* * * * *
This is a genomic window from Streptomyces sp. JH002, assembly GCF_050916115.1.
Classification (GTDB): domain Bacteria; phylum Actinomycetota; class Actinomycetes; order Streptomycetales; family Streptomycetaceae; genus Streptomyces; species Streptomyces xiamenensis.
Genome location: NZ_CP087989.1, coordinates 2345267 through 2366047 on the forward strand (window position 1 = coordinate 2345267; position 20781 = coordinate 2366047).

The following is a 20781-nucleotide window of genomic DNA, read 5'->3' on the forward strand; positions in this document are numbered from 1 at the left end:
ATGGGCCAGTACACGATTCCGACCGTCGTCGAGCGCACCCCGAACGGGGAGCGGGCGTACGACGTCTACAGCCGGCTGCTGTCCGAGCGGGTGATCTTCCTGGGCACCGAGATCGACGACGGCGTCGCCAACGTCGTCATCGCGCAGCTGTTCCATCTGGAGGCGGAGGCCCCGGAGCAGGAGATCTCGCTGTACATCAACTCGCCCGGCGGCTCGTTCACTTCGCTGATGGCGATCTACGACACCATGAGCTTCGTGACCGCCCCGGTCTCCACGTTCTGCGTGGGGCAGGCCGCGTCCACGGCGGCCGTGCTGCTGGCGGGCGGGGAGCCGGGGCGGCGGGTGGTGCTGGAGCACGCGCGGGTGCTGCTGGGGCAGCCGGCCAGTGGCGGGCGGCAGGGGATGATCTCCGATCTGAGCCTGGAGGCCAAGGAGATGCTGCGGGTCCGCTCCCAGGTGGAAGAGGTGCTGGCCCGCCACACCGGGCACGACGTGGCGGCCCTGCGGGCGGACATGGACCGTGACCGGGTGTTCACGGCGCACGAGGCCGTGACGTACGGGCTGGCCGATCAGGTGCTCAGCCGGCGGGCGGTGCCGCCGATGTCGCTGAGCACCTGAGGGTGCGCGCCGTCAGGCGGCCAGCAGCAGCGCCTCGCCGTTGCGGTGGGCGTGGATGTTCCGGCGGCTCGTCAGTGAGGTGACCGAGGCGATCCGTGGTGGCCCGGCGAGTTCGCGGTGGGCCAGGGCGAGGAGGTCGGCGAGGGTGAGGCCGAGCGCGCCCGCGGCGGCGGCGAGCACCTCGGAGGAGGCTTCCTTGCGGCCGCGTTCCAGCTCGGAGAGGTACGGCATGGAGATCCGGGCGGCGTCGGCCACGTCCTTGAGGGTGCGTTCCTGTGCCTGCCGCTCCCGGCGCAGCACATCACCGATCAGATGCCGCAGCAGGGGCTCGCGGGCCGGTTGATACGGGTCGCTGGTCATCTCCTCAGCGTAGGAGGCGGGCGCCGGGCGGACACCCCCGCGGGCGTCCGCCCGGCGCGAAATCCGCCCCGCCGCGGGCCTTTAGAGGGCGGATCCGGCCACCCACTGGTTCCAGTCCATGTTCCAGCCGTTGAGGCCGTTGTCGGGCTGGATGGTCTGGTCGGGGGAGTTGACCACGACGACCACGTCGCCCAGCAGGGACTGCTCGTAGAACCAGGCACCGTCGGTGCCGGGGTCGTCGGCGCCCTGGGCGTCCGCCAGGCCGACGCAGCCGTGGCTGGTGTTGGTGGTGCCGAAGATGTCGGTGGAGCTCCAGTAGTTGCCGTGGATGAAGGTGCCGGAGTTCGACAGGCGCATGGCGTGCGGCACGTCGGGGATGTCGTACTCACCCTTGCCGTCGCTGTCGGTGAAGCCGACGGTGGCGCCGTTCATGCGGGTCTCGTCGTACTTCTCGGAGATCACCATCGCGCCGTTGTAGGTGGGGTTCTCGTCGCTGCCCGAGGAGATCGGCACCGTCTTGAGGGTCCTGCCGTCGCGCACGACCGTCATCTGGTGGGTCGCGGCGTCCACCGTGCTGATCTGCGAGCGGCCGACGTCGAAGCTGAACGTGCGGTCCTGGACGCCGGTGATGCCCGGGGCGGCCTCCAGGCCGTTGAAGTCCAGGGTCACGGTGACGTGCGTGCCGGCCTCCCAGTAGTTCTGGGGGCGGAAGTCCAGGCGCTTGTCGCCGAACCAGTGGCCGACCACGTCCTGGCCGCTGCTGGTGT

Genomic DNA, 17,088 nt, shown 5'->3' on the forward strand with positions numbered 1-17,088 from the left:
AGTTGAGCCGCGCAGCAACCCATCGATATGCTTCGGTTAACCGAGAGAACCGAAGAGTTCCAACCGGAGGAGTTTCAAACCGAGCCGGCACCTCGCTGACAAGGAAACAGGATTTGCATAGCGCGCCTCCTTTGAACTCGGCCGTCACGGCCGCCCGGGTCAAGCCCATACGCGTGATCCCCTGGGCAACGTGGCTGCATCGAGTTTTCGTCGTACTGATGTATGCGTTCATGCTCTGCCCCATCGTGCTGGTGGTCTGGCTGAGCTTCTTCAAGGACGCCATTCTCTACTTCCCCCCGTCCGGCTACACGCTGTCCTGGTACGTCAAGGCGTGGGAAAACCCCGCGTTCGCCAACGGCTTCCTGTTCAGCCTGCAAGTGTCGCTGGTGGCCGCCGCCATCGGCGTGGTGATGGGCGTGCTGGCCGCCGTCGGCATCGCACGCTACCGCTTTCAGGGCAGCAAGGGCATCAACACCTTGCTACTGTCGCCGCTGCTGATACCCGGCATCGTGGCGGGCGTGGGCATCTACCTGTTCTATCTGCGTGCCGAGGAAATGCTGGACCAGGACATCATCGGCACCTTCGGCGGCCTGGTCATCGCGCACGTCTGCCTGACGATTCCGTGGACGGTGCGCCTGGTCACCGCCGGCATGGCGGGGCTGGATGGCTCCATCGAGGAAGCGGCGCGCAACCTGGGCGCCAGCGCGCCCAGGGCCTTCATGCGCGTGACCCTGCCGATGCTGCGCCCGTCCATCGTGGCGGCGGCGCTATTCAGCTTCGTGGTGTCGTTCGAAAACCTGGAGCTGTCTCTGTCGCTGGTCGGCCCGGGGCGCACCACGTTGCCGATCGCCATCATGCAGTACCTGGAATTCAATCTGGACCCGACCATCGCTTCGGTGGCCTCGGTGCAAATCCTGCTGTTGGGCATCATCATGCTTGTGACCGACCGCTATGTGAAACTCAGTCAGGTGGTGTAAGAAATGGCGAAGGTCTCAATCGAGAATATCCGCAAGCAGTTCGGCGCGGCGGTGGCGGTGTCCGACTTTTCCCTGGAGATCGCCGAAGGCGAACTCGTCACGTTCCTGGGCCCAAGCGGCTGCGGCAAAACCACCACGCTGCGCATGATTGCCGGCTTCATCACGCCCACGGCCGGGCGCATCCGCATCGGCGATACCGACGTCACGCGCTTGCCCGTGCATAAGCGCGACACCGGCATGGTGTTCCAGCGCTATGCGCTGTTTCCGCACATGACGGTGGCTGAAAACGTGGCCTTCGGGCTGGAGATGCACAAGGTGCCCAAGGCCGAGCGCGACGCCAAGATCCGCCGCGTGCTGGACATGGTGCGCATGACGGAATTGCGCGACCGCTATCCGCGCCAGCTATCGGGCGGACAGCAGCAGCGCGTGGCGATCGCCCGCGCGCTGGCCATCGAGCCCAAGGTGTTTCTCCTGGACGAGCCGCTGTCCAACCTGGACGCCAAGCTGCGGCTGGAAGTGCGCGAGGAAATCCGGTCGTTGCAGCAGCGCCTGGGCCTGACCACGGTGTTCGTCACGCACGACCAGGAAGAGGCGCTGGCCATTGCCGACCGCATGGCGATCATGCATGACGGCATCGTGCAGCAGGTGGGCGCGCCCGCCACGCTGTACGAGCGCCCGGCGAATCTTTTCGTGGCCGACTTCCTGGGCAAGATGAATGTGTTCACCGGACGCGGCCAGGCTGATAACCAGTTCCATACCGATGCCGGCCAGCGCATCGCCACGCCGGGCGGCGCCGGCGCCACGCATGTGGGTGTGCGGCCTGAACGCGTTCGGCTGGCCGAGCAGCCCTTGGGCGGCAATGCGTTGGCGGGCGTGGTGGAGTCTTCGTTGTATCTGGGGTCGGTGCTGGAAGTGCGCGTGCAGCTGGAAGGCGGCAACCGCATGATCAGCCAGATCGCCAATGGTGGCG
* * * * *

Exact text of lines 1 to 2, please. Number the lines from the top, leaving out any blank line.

This is a genomic window from Streptomyces sp. JH002, assembly GCF_050916115.1.
Classification (GTDB): domain Bacteria; phylum Actinomycetota; class Actinomycetes; order Streptomycetales; family Streptomycetaceae; genus Streptomyces; species Streptomyces xiamenensis.